New York State Initiates Interagency Enforcement Actions Against Unlicensed Cannabis Businesses

Perkins Coie

Perkins Coie

[co-author: Hanna Barker Mullin]

On June 8, 2023, Gov. Kathy Hochul (D) announced a crackdown on sales by unlicensed cannabis sellers, which could face fines of up to $20,000 a day under recent legislation allowing for enhanced enforcement. The legislation allows the Office of Cannabis Management to assess civil penalties against unlicensed cannabis businesses and makes it a crime to sell cannabis and cannabis products without a license. Under the new law, businesses that fail to pay cannabis taxes can also face both civil and criminal penalties for tax fraud.

Illegal cannabis storefronts and trucks that sell untested, unregulated cannabis products are a significant public safety issue, but consumers do not always realize these businesses are unlicensed, given their proliferation amidst the slow ramp-up of the legal, regulated adult-use market. As we have written about previously, the state of New York has attempted to curb these illegal sales by sending warning notices to landlords and establishing QR code verification for licensed businesses.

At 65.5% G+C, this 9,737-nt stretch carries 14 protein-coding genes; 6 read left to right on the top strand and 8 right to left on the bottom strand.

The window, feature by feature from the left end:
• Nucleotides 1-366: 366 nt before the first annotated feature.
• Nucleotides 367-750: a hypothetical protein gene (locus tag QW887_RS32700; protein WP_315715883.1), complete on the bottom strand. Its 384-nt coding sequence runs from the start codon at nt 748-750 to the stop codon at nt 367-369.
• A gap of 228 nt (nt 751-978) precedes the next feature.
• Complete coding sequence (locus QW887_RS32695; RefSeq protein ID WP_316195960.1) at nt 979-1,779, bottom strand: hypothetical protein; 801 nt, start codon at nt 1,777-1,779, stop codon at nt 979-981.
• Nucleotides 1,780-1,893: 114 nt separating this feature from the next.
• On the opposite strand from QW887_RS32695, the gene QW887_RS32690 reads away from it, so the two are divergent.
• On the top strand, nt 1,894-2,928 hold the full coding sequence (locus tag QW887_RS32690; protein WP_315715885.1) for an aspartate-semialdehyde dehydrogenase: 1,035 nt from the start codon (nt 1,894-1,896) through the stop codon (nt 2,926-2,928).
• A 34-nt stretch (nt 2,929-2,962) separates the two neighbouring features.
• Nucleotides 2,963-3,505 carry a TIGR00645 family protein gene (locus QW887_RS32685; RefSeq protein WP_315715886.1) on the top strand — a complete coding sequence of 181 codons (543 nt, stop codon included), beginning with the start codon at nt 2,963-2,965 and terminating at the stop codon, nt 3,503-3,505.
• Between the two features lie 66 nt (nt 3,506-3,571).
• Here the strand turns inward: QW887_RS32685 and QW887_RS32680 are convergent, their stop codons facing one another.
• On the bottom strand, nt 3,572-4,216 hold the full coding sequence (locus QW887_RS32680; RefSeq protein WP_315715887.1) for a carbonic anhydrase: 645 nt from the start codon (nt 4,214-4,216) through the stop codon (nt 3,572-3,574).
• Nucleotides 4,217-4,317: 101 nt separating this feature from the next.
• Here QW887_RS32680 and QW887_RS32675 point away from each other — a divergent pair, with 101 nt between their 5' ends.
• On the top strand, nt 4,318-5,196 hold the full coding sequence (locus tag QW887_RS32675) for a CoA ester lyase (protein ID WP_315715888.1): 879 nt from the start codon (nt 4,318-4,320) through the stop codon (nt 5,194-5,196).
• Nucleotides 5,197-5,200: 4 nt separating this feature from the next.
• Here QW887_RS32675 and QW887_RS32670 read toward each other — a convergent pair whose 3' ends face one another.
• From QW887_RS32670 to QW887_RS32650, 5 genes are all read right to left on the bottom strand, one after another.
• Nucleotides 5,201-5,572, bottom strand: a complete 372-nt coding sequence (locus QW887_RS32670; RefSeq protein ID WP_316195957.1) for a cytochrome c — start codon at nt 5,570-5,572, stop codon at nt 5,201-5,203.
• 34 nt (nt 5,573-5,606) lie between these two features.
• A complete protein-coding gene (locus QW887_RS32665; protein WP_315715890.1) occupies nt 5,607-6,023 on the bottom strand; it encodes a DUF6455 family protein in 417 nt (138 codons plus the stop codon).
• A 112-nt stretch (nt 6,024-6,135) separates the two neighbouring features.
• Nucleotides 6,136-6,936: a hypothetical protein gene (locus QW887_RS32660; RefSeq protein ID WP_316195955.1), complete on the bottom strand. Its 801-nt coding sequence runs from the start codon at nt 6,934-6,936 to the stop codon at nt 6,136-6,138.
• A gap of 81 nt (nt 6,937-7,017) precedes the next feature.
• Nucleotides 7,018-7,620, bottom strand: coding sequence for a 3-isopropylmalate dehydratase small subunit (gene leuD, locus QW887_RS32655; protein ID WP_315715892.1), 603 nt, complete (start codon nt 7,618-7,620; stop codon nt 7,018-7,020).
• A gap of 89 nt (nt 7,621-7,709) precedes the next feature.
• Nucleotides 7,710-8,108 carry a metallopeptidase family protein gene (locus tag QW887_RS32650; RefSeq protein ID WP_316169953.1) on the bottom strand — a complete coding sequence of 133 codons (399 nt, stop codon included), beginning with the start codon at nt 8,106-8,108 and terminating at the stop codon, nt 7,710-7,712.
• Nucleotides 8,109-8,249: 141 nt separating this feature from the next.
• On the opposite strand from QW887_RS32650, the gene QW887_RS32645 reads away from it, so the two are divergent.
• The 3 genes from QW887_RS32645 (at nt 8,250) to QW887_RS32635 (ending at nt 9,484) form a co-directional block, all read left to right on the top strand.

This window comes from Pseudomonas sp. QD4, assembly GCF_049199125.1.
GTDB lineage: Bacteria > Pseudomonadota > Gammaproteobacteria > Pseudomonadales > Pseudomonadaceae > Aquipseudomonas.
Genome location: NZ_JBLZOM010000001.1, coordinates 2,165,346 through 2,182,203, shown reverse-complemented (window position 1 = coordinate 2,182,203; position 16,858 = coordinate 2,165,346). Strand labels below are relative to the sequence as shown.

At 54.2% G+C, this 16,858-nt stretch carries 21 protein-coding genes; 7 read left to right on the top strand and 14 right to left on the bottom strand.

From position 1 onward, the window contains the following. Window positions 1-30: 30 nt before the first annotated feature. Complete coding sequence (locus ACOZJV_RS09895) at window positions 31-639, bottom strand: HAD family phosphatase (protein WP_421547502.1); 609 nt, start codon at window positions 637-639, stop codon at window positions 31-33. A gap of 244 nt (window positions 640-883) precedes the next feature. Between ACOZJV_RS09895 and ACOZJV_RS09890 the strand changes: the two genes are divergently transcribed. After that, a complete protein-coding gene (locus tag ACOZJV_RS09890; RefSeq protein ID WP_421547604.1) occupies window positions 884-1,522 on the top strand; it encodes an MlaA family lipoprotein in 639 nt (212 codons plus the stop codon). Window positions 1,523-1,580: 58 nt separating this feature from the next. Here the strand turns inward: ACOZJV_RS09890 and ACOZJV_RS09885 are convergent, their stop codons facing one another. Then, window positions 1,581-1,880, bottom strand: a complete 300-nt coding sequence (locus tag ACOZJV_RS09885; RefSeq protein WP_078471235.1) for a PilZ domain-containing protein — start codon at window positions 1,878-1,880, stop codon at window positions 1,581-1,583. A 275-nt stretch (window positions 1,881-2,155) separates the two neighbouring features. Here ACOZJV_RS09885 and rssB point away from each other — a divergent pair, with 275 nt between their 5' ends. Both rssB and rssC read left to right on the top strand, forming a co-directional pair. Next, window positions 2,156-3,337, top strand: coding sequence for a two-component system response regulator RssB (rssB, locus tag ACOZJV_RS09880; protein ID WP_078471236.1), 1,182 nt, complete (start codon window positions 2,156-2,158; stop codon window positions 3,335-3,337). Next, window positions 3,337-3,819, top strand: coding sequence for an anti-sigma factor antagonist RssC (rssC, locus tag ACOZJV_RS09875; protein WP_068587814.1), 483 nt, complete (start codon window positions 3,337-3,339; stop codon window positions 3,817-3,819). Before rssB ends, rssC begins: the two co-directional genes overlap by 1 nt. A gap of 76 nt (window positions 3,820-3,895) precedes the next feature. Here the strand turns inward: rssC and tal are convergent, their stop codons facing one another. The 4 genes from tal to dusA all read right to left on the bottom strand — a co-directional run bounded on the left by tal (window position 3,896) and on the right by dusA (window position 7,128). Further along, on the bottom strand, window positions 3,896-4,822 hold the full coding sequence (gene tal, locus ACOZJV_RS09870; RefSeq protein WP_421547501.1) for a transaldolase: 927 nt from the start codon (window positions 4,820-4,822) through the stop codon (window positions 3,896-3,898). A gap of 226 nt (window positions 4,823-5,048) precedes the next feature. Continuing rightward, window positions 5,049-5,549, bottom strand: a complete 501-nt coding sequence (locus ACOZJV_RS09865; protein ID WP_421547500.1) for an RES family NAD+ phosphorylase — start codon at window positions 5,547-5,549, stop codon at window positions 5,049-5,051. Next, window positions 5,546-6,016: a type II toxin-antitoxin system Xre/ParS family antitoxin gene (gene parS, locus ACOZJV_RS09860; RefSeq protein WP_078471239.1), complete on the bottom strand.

The latest effort to cease the sale of unregulated cannabis includes an interagency collaboration between the New York State Office of Cannabis Management and the Department of Taxation and Finance, who worked together to conduct inspections at unlicensed cannabis operations in New York City, issuing violation notices and orders to cease unlicensed activity. Additionally, authorities are now allowed to padlock noncompliant buildings. These efforts are expected to be replicated across the state.

Unlicensed sellers are not subject to strict public safety requirements (such as ID verification to confirm that consumers are 21 or older); they similarly avoid paying taxes that not only cover regulatory costs but also are reinvested into communities disproportionately targeted by drug enforcement. Licensed operators in New York must go through a competitive and expensive application and approval process before being authorized to sell lab-tested cannabis products, which must meet certain safety and labeling standards. This enforcement push is calculated to protect both public health and the viability of the regulated marketplace.

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DISCLAIMER: Because of the generality of this update, the information provided herein may not be applicable in all situations and should not be acted upon without specific legal advice based on particular situations.

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